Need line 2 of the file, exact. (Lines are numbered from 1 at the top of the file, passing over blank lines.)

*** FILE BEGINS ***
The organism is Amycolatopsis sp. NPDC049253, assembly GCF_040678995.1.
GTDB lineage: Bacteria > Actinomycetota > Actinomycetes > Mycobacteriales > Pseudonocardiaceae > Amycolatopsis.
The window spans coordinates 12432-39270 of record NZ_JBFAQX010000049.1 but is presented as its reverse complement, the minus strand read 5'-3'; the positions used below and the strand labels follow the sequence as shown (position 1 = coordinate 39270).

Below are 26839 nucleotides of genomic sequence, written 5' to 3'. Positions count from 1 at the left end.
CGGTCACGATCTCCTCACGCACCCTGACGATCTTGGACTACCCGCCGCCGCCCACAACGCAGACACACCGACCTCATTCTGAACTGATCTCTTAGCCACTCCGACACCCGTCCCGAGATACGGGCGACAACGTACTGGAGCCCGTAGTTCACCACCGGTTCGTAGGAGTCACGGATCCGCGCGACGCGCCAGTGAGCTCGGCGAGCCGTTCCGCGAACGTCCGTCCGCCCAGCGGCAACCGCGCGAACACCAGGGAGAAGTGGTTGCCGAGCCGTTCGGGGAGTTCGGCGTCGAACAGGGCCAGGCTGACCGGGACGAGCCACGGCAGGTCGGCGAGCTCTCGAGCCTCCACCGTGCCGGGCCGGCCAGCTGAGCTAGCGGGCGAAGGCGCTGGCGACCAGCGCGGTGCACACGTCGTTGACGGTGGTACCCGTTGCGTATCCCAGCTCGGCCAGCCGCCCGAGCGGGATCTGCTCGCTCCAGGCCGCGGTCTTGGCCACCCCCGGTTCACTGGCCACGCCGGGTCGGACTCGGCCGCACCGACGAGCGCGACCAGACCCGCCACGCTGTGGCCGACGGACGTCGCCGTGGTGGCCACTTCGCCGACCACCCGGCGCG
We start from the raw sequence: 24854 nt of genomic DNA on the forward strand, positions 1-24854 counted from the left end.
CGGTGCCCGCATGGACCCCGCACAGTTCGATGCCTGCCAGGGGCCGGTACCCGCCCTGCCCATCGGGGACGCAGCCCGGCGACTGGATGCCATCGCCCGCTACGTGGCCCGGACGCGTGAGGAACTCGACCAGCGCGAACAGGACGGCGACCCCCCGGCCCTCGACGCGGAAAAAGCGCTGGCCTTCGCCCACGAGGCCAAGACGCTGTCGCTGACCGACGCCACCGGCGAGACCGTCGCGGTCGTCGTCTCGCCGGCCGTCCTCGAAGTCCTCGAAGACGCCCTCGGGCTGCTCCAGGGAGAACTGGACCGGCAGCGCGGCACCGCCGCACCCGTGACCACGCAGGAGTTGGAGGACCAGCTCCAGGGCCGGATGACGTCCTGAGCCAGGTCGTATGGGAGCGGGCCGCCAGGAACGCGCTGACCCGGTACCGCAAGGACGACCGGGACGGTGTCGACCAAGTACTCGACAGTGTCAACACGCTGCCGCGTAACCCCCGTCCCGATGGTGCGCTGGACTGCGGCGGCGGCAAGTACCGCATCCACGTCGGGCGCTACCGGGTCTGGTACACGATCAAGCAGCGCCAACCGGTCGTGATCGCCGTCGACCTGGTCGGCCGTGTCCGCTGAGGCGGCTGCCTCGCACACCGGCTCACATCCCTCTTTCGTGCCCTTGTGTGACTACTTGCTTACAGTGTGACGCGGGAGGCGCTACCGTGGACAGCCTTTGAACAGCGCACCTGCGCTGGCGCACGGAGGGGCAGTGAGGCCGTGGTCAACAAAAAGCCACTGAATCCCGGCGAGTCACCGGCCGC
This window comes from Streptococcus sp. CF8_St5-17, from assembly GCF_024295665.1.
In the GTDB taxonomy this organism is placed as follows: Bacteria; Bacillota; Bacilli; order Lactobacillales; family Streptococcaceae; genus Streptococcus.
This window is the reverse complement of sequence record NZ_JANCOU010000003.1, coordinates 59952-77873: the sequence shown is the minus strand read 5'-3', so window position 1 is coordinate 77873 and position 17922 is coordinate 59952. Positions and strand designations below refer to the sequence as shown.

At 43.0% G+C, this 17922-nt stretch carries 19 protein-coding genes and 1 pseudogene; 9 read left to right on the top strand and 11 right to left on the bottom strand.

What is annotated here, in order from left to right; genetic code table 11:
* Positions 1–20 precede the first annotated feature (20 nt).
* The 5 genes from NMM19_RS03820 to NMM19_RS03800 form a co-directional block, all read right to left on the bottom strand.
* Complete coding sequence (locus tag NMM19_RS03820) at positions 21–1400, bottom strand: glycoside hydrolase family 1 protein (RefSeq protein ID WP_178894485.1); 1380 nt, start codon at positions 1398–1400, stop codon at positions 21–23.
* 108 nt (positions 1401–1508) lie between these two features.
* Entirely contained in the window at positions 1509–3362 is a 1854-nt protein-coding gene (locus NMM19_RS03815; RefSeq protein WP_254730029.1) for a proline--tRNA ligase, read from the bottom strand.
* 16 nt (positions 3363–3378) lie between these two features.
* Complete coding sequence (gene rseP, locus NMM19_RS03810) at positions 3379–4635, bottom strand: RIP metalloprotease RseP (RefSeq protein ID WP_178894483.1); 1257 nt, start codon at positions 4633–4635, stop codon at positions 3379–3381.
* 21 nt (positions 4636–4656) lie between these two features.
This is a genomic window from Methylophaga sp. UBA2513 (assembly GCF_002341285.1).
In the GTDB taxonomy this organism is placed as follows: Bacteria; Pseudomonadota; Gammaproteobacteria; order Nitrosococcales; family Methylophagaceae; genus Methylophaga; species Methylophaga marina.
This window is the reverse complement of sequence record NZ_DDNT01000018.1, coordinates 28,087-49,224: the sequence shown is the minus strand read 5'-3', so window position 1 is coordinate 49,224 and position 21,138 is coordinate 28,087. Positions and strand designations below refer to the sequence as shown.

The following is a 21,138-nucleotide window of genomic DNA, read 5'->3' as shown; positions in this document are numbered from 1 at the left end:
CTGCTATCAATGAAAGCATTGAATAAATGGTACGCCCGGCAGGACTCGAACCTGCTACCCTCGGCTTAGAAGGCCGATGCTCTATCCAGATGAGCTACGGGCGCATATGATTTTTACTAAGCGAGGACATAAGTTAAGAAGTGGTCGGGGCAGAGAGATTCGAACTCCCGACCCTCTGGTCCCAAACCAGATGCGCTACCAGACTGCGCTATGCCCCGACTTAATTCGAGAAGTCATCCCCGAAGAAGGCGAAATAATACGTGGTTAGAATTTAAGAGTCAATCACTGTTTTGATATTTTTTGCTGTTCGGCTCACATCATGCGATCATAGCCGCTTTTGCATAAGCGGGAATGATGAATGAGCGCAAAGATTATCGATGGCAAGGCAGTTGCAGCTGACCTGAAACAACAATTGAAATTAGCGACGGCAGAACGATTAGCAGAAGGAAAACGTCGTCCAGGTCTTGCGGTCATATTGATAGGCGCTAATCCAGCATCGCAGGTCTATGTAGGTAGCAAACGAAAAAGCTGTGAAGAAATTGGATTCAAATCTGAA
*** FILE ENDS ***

GTDB lineage: Bacteria > Actinomycetota > Actinomycetes > Mycobacteriales > Pseudonocardiaceae > Amycolatopsis.